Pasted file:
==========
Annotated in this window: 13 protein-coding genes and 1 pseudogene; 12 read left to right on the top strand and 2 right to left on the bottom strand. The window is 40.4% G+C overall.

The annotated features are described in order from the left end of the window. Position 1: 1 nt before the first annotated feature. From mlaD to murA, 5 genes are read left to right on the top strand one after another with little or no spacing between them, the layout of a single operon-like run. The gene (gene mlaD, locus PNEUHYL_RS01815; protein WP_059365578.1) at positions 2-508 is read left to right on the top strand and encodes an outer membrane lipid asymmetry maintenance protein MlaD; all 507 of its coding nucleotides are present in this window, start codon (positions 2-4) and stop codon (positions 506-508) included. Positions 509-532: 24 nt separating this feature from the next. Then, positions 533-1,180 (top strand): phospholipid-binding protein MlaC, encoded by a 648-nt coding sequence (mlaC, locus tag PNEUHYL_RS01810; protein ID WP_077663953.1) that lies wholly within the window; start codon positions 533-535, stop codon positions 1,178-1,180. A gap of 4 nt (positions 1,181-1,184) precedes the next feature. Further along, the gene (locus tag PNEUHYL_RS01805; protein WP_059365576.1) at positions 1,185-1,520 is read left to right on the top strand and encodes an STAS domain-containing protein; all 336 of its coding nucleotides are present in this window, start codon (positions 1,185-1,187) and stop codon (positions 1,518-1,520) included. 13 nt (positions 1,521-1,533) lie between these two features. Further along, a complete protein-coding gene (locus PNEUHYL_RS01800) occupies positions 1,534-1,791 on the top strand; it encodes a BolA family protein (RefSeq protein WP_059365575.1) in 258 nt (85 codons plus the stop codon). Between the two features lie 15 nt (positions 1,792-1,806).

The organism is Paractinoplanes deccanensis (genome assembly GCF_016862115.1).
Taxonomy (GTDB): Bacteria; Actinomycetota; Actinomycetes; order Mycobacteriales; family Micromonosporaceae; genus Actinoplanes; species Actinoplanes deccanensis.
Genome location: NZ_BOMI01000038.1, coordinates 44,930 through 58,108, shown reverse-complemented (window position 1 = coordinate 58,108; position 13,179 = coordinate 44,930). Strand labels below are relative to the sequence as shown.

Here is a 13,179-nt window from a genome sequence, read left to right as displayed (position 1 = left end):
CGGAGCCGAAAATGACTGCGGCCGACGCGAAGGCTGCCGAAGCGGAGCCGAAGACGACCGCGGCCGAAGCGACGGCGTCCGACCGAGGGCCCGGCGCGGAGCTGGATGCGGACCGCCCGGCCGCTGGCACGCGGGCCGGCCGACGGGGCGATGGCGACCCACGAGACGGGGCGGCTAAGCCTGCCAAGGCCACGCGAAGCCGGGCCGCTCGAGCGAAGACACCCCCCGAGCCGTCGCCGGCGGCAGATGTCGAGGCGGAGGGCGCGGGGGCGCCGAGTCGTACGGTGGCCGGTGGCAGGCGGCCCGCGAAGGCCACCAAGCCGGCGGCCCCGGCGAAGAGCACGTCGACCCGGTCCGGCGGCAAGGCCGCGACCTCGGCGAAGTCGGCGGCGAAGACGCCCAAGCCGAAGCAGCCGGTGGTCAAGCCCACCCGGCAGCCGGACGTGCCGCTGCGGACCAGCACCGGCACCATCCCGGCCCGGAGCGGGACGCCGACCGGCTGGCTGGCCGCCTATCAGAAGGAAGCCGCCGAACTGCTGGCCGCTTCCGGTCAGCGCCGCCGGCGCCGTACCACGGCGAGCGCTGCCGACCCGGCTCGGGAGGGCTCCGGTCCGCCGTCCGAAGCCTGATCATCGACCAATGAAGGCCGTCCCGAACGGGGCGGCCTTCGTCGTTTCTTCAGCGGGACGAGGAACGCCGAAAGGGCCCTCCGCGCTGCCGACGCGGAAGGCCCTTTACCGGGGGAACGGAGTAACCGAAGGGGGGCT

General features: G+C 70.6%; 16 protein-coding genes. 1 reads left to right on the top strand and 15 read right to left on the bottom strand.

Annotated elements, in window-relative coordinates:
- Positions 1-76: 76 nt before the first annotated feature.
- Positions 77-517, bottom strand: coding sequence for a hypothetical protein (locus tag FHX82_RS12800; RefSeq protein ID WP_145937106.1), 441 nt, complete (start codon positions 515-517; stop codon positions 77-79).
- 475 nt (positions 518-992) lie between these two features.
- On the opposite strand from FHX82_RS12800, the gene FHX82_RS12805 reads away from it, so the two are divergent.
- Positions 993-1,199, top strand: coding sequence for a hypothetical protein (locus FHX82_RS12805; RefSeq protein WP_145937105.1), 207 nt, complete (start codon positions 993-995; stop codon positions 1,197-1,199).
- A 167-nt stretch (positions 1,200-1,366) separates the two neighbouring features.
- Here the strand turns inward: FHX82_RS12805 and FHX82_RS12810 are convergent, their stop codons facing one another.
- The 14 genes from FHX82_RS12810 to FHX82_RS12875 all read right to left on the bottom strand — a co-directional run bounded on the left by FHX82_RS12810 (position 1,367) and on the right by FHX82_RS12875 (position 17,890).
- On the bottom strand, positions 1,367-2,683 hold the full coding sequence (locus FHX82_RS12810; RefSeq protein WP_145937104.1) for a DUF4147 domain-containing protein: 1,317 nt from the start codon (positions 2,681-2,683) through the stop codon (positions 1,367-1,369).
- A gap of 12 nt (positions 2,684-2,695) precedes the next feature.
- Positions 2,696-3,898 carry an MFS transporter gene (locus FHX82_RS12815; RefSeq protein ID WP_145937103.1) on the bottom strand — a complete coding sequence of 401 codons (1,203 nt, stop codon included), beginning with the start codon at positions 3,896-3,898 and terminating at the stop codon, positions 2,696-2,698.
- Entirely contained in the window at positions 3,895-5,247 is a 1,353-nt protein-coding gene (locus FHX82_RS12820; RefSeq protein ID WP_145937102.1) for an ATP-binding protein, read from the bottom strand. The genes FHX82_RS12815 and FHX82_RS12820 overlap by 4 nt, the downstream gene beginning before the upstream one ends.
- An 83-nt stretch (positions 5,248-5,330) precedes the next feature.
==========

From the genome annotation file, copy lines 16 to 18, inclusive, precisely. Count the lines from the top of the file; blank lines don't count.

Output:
- Here the strand turns inward: FHX82_RS12805 and FHX82_RS12810 are convergent, their stop codons facing one another.
- The 14 genes from FHX82_RS12810 to FHX82_RS12875 all read right to left on the bottom strand — a co-directional run bounded on the left by FHX82_RS12810 (position 1,367) and on the right by FHX82_RS12875 (position 17,890).
- On the bottom strand, positions 1,367-2,683 hold the full coding sequence (locus FHX82_RS12810; RefSeq protein WP_145937104.1) for a DUF4147 domain-containing protein: 1,317 nt from the start codon (positions 2,681-2,683) through the stop codon (positions 1,367-1,369).